Tag Archives: umami

How to Translate The Taste Of Fine Water

The natural substance water per se tends to be tasteless” wrote Aristotle and many people around the world share this view.

I respect Aristotle but I do not agree. As a sommelier my taste buds became sensitive to everything that they experience and that includes water. Water contains minerals and these minerals influence the way we experience this lifesaving liquid. Water is an essential component of our food.

How to you describe the taste of water?

When I ask friends, I normally get the response: “Water tastes like water” or “Water tastes like nothing, it has no taste”.

Deep inside of my sommelier heart, I feel challenged, I see an opportunity to bring more clarity. Actually when you watch videos of Martin Riese or Michael Masha, you get a good sense of how to describe water tastes and we learned about that a great deal during the studies with the Fine Water academy.

What can I add to this conversation?

My starting point as always is my experience as a tea sommelier. Describing tea is both an art and a science. During my tea studies I used a tasting wheel, which has different categories and sub categories on describing the different tastes of tea.

This is a well-established tool and it got me thinking:

How about a Water tasting wheel?

Would people be interested in such a tool? Would it help the water industry to make the taste of water more visible? I thought about this many times and here are my initial thoughts. It’s a fun process so come along with me on this ride.

The first challenge is how to break down the taste of water into different sections on the wheel. I first started with the obvious. Water with bubbles and water without bubbles. There is clearly a taste bud distinction in these two areas. We experience still water differently than sparkling water. But how to integrate with the different level of TDS? Normally there are sparkling waters which also have a high TDS, but there are also sparkling waters with low TDS. What to do?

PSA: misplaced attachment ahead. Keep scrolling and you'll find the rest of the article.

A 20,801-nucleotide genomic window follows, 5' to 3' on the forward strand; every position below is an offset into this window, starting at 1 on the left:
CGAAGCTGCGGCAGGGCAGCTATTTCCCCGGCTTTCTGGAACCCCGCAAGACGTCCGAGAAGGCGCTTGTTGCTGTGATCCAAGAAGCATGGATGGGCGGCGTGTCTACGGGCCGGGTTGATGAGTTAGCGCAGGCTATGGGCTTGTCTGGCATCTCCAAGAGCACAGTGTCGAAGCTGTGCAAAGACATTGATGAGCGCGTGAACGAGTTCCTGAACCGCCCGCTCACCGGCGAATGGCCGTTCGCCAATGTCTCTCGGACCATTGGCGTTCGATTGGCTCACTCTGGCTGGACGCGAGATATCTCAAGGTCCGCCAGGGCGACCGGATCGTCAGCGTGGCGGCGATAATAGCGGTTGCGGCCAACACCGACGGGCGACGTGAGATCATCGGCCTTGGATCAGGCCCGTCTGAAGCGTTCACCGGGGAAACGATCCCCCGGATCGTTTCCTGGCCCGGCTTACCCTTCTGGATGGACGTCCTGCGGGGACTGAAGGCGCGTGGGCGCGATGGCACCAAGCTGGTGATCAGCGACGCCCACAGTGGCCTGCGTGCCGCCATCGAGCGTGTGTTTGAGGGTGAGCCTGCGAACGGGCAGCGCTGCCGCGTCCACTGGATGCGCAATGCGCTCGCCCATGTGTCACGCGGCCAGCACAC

Some of the initial words on water taste came to my mind:clean, fresh, energizing, vibrant, delicate, soft and dull.


The normal taste categories like sweet, sour, salty, bitter,even umami would be a good option. In my tea studies with the World Tea Academy I learned not to use generic words to describe tastes (such as “This tea tastes sweet”, my teacher always reminded me to be more descriptive, such as “This tea tastes like a dandelion flower or sweet as maple honey”. So the tastes of the water should be very descriptive beyond the standard taste categories.

I like the take, Nestle has taken in their water taste glossary:   It’s a good starting point to get some ideas for terms on how to best describe waters.

Somehow we also need to take into consideration the categories which the fine water society has outlined : http://finewaters.com/water-and-food-matching/flavor-taste-of-water